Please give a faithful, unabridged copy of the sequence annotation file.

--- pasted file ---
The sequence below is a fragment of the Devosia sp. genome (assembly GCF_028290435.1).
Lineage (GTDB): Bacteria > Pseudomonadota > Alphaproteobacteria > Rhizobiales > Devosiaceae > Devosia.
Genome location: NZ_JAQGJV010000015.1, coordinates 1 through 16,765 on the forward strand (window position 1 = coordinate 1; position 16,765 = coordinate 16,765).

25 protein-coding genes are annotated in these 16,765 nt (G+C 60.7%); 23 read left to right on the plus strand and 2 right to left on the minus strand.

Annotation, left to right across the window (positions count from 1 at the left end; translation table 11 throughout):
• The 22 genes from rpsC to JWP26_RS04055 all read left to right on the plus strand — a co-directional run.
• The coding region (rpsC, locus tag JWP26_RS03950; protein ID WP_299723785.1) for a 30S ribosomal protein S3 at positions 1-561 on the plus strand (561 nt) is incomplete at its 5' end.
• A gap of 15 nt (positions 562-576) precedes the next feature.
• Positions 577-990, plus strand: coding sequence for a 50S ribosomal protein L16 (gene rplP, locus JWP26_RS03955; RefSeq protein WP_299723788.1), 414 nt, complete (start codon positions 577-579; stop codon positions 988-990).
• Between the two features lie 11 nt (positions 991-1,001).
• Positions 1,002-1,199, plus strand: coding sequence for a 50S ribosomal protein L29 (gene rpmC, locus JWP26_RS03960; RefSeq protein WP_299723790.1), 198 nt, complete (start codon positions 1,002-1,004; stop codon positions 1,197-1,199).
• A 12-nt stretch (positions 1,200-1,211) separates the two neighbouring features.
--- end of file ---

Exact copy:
The sequence below is a fragment of the Devosia sp. genome (assembly GCF_028290435.1).
Lineage (GTDB): Bacteria > Pseudomonadota > Alphaproteobacteria > Rhizobiales > Devosiaceae > Devosia.
Genome location: NZ_JAQGJV010000015.1, coordinates 1 through 16,765 on the forward strand (window position 1 = coordinate 1; position 16,765 = coordinate 16,765).

25 protein-coding genes are annotated in these 16,765 nt (G+C 60.7%); 23 read left to right on the plus strand and 2 right to left on the minus strand.

Annotation, left to right across the window (positions count from 1 at the left end; translation table 11 throughout):
• The 22 genes from rpsC to JWP26_RS04055 all read left to right on the plus strand — a co-directional run.
• The coding region (rpsC, locus tag JWP26_RS03950; protein ID WP_299723785.1) for a 30S ribosomal protein S3 at positions 1-561 on the plus strand (561 nt) is incomplete at its 5' end.
• A gap of 15 nt (positions 562-576) precedes the next feature.
• Positions 577-990, plus strand: coding sequence for a 50S ribosomal protein L16 (gene rplP, locus JWP26_RS03955; RefSeq protein WP_299723788.1), 414 nt, complete (start codon positions 577-579; stop codon positions 988-990).
• Between the two features lie 11 nt (positions 991-1,001).
• Positions 1,002-1,199, plus strand: coding sequence for a 50S ribosomal protein L29 (gene rpmC, locus JWP26_RS03960; RefSeq protein WP_299723790.1), 198 nt, complete (start codon positions 1,002-1,004; stop codon positions 1,197-1,199).
• A 12-nt stretch (positions 1,200-1,211) separates the two neighbouring features.